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BP Amoco Cutting 3,000 More Jobs

February 22, 1999
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BP Amoco Cutting 3,000 More Jobs

BP Amoco added another 3,000 to the heap of 7,000 job cuts already announced in the wake of the merger of British Petroleum and Amoco and in the midst of depressed oil and gas prices. The newest job cuts will be worldwide, and it is not yet known how many will be in the United States. Last week the company also announced replacement cost operating profit for 1998 of $6,437 million, off 39% from $10,583 in 1997.

BP's $48 billion stock purchase of Amoco was completed at the end of last year. The latest results reflect a $351 million charge for merger-related integration costs. For the year, profit after exceptional items was $4.65 billion, down from $6.97 billion a year earlier.

Realized U.S. gas prices for 1998 were $1.80/Mcf, off 18% from $2.20 in 1997. U.S. gas production also declined to 2,401 MMcf/d from 2,513 MMcf/d, a decrease of about 4.5%.

CEO Sir John Browne said the company now aims to achieve pre-tax savings running at an annual rate of $2 billion within the next 12 months - nearly a year ahead of the original target date of end-2000.

Browne said that, despite a $6 drop in the crude oil price and the effects of global recession on demand for oil and chemical products, the company had delivered a post-tax improvement of $500 million in self-help in 1998 and aimed to achieve a further $400 million post-tax this year.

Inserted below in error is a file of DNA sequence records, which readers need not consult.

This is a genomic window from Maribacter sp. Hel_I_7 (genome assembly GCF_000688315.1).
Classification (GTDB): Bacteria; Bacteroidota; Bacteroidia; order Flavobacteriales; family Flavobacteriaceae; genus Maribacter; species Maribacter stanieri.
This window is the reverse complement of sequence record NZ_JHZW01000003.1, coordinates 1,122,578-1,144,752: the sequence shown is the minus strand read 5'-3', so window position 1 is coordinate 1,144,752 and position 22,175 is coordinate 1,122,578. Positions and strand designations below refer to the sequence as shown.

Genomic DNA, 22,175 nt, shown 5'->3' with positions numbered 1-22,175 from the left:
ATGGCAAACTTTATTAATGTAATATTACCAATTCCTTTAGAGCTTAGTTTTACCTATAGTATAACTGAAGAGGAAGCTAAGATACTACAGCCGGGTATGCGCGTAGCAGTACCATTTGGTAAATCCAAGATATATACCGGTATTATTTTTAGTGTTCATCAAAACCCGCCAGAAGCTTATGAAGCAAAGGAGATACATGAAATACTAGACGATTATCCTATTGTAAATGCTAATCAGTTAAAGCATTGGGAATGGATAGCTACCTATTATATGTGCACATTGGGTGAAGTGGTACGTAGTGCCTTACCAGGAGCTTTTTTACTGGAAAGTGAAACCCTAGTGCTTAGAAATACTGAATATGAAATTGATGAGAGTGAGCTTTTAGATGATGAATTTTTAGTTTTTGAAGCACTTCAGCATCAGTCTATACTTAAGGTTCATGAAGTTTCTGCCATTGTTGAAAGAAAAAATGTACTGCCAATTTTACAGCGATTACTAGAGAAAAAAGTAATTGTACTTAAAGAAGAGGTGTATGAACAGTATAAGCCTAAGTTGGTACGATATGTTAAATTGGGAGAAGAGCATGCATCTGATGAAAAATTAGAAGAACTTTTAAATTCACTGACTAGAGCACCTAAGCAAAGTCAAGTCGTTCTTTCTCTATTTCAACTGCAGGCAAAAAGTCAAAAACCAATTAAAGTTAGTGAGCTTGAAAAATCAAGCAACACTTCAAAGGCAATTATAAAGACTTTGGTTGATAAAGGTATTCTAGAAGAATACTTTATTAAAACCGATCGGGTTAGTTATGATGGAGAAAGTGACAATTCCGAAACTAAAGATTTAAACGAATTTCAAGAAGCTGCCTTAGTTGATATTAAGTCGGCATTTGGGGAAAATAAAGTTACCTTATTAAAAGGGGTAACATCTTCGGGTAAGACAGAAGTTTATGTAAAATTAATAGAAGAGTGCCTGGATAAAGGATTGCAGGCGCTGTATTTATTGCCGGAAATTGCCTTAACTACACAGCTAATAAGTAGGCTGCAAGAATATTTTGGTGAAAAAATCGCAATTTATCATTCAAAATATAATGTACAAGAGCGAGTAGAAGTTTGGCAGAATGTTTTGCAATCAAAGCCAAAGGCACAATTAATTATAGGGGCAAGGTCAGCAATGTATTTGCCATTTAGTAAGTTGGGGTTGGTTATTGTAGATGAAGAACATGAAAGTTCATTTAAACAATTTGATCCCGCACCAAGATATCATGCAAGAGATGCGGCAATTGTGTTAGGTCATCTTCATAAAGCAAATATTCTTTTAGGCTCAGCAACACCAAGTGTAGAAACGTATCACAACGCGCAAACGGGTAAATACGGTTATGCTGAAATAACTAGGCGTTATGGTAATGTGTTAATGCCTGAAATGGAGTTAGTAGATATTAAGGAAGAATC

"Taking this self-help, together with the benefits of accelerated integration, BP Amoco is looking, in around a year from now, to an improvement in underlying performance of over $2.5 billion pre-tax. Even more important, this is something we aim to deliver even if prices remain at their current levels through 1999."

Speaking at a press conference summary of a company presentation to financial analysts in London, Browne said the BP-Amoco merger "takes us a long way to fulfilling many of our strategic ambitions and provides us with the most powerful platform for growth, even in a hostile environment. The merger gives us a better hydrocarbon base, with higher-margin gas. It radically improves our petrochemicals portfolio and dramatically strengthens our marketing and refining in the US."

Browne said the company would set out a detailed three-year plan with new financial targets later in the year, but in the meantime BP Amoco has embarked on a program to secure the short term and keep the company on a trajectory of growth.

Joe Fisher, Houston

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